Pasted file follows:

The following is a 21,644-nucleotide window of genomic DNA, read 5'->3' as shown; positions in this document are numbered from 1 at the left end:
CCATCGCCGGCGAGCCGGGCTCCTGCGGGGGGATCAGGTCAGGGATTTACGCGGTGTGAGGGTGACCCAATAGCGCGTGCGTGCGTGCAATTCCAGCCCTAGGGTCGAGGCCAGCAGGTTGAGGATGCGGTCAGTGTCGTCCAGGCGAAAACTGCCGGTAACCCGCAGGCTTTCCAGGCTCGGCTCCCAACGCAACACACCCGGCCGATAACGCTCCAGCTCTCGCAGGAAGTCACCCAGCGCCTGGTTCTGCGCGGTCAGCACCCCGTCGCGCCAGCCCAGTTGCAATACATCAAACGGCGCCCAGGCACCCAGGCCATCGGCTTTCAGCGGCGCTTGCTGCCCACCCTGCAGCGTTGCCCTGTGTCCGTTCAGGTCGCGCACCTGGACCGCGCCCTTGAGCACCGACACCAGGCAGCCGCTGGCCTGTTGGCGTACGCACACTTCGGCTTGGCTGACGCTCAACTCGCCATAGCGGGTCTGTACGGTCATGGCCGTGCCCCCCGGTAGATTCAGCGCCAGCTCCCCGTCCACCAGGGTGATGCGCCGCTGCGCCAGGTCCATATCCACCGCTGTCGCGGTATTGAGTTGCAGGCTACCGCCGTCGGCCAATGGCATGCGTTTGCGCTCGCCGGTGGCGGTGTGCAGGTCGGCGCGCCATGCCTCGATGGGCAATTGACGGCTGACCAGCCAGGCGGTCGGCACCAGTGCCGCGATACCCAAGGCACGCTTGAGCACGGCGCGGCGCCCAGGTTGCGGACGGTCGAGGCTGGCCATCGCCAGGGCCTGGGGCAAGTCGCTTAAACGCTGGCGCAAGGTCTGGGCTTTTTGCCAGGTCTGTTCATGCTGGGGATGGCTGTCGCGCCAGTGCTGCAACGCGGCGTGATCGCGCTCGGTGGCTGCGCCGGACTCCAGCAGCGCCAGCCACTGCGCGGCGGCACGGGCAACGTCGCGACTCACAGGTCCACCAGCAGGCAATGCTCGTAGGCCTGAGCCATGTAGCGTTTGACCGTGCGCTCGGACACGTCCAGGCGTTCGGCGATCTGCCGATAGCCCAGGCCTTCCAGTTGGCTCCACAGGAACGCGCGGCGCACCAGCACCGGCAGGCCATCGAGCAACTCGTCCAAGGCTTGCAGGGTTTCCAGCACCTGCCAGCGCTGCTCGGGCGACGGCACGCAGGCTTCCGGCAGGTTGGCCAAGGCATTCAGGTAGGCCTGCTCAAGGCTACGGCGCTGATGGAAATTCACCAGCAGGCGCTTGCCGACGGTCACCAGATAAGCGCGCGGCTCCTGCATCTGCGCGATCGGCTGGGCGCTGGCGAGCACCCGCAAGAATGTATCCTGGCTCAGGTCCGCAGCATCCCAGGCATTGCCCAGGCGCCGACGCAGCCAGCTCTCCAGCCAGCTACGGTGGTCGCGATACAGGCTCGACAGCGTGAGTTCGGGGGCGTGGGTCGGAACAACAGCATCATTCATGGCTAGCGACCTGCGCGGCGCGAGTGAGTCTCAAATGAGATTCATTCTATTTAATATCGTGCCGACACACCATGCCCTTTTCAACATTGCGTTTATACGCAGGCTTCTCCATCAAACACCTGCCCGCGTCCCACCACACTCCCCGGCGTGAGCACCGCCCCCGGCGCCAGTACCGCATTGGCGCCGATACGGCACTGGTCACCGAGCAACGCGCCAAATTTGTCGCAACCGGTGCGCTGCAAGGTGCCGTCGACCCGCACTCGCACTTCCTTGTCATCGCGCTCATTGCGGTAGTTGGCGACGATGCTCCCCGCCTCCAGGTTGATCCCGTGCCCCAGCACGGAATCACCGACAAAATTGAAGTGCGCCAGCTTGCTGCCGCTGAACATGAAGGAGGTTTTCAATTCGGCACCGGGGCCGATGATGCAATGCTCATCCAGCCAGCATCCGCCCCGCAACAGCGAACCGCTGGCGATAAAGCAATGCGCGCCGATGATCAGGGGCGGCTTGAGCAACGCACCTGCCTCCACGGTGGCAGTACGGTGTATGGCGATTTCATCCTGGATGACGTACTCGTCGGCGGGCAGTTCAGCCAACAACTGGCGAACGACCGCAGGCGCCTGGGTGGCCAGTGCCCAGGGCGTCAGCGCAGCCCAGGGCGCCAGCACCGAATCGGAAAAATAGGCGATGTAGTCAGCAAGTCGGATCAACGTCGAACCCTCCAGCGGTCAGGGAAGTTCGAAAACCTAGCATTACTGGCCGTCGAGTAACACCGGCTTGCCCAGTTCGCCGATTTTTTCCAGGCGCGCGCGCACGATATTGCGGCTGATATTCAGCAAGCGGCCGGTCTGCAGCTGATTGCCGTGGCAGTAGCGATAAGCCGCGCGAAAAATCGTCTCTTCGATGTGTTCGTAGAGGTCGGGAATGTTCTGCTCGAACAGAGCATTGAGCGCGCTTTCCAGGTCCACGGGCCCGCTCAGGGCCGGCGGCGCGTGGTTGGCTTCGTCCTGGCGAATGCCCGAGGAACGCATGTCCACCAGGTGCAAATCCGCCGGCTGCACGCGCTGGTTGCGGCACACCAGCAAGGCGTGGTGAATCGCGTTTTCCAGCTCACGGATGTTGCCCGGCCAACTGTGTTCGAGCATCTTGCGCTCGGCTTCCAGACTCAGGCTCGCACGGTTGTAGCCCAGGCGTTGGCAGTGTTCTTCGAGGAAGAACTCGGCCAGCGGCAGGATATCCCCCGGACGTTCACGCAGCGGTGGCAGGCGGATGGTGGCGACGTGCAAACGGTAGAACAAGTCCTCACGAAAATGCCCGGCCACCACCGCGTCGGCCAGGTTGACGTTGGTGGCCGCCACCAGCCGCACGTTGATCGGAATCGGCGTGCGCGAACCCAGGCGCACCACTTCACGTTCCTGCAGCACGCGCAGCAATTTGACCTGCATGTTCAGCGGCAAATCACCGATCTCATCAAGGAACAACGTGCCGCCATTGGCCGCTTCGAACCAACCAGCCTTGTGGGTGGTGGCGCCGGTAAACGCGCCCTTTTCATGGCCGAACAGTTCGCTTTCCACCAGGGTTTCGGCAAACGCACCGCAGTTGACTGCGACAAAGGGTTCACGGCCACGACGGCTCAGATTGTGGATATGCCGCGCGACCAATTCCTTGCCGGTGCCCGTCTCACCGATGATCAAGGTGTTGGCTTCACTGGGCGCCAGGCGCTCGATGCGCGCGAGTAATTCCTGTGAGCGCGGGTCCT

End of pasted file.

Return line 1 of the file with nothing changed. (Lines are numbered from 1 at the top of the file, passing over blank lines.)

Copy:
The following is a 21,644-nucleotide window of genomic DNA, read 5'->3' as shown; positions in this document are numbered from 1 at the left end: